Until a few months ago, the world was in much the same position as Naaman the Syrian – aware of the problem, but not knowing how to fix it. And then along comes a girl, not a captured Israelite slave in this case, but a Swedish schoolgirl, who comes at this whole issue with a completely different viewpoint. The viewpoint of those in leadership now is: how can we maintain our current lifestyle, so we don’t lose votes, and also save the planet. Greta Thunberg’s viewpoint is: this is my future. I will have to live in the mess you leave. End of.
Greta has galvanised schoolchildren. And adults have responded. The conversation has shifted. And industry is starting to react, looking at ways to cut back on single-use plastic, to use green energy. When you have children and captains of industry working together, change can happen. It has taken, and will continue to take, all sorts of people to keep up the pressure, and to keep up the individual changes and sacrifices that make it real. It takes each one of us, to play our part.
Where does the church come into this? At the heart of our faith is our worship of God as Creator, and we recognise our responsibility as stewards of God’s creation. Our response to the climate crisis comes out of this responsibility, as an act of faith and commitment. This is a call on all Christians; but it’s not a call that’s unique to Christians. One of key things we might draw from the healing of Naaman the Syrian is the interfaith aspect – non-Jewish people played a significant part.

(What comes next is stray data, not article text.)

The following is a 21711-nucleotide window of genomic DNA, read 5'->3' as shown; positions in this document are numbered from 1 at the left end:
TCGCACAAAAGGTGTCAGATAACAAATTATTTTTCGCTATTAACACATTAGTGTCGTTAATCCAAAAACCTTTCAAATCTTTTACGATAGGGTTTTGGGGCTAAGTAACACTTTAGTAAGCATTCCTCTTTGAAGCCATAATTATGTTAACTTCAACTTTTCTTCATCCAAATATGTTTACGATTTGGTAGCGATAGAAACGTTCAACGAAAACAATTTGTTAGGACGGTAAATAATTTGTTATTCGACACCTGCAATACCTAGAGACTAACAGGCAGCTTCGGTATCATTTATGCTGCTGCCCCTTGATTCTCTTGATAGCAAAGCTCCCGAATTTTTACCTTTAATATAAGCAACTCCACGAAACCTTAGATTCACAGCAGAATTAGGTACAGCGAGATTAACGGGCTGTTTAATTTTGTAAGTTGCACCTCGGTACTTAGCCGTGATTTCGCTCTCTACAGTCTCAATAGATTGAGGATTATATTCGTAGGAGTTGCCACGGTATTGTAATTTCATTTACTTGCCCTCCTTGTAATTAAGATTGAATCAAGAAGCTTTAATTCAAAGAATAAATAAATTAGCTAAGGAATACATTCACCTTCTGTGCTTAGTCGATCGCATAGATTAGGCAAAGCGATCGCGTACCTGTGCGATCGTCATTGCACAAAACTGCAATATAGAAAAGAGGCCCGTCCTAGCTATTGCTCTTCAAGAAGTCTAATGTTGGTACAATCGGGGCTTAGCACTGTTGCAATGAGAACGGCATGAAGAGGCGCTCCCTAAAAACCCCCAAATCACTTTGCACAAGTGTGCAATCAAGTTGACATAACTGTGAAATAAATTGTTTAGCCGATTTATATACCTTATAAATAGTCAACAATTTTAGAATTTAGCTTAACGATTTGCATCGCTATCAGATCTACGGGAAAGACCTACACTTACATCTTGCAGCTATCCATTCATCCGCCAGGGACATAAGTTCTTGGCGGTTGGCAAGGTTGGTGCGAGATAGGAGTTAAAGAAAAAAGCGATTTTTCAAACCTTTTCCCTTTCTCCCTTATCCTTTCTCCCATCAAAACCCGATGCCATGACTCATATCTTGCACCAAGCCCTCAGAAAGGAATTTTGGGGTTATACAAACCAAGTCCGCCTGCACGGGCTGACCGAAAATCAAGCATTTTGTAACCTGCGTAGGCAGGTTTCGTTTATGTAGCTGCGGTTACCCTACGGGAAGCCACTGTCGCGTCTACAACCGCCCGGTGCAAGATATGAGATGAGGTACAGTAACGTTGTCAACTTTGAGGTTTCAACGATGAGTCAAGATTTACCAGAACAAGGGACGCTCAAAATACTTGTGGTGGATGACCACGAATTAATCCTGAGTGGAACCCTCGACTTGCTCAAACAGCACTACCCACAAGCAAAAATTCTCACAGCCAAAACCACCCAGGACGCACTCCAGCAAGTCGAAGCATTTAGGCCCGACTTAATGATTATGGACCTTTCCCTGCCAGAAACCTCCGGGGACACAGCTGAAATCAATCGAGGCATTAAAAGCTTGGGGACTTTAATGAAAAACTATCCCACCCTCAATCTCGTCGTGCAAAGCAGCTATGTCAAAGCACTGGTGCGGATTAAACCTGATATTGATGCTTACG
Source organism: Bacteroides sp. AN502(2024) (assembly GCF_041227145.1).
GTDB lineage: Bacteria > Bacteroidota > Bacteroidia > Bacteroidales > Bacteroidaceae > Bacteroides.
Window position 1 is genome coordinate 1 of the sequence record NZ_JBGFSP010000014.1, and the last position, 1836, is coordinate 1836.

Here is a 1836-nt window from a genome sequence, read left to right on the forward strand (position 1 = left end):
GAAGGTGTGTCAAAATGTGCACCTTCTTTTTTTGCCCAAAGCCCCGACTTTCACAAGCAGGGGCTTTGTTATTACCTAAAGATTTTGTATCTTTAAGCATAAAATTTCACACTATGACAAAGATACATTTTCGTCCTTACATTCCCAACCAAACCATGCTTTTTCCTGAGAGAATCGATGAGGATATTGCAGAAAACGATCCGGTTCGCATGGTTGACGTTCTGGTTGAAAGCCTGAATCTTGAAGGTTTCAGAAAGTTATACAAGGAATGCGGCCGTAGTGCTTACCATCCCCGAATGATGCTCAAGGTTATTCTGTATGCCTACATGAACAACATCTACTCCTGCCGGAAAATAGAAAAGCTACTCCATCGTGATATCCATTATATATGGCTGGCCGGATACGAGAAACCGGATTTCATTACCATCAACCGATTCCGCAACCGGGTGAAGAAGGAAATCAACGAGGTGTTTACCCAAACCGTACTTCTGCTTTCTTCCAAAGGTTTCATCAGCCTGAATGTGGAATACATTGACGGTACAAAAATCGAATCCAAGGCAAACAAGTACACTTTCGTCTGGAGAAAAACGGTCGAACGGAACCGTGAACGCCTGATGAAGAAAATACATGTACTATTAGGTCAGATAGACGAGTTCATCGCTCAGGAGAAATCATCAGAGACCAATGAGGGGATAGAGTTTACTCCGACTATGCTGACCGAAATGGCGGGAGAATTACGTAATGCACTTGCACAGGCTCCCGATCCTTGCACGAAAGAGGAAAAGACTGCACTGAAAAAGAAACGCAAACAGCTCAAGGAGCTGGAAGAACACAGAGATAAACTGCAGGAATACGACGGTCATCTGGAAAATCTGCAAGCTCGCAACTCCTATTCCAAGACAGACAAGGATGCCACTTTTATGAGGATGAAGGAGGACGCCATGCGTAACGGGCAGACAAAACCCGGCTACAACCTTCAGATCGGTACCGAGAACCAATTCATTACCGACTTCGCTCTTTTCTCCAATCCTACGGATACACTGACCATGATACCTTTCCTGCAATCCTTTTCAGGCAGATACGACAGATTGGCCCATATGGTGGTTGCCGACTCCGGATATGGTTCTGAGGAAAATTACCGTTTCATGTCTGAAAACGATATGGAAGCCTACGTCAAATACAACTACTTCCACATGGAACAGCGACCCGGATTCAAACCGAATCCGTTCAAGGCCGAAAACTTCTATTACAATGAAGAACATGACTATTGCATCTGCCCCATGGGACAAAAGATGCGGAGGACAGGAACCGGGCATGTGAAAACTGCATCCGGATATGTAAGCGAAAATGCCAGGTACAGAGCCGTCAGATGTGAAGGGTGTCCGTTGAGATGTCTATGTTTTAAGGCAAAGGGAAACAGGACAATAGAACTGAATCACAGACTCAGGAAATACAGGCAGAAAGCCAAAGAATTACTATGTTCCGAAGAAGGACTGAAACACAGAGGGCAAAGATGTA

In responding to the climate crisis, this is a time for Christians to work with other agencies, and other faiths, to do whatever is needed.
And there’s one more thing. The Church that is called to heal is itself in need of healing. In the last several years the Christian church has been variously rocked by scandal, challenged by new atheists, shown up by the devotion of other faith groups. We fret about decline.
For Naaman to receive his healing, he had to do a lot of climbing down. He went to the king of Israel with horses and chariots, carrying gold, silver and fine clothes. He had to go own from the palace to Elisha’s home, then down from Elisha’s to the river, and then get down from his high horse, literally, to take off his fine clothes and climb down into the water. Only when he was truly humbled was he made well.
The Christian church might do well, instead of fighting for our position, to embrace the humiliation, to see it as God getting us off our high horse of righteousness, of thinking we have all the answers. We might do better to climb down, and repent, and in our humility reach out to others. So that in bringing healing, we are also healed.
How many people does it take to change the world? As many of us as there are.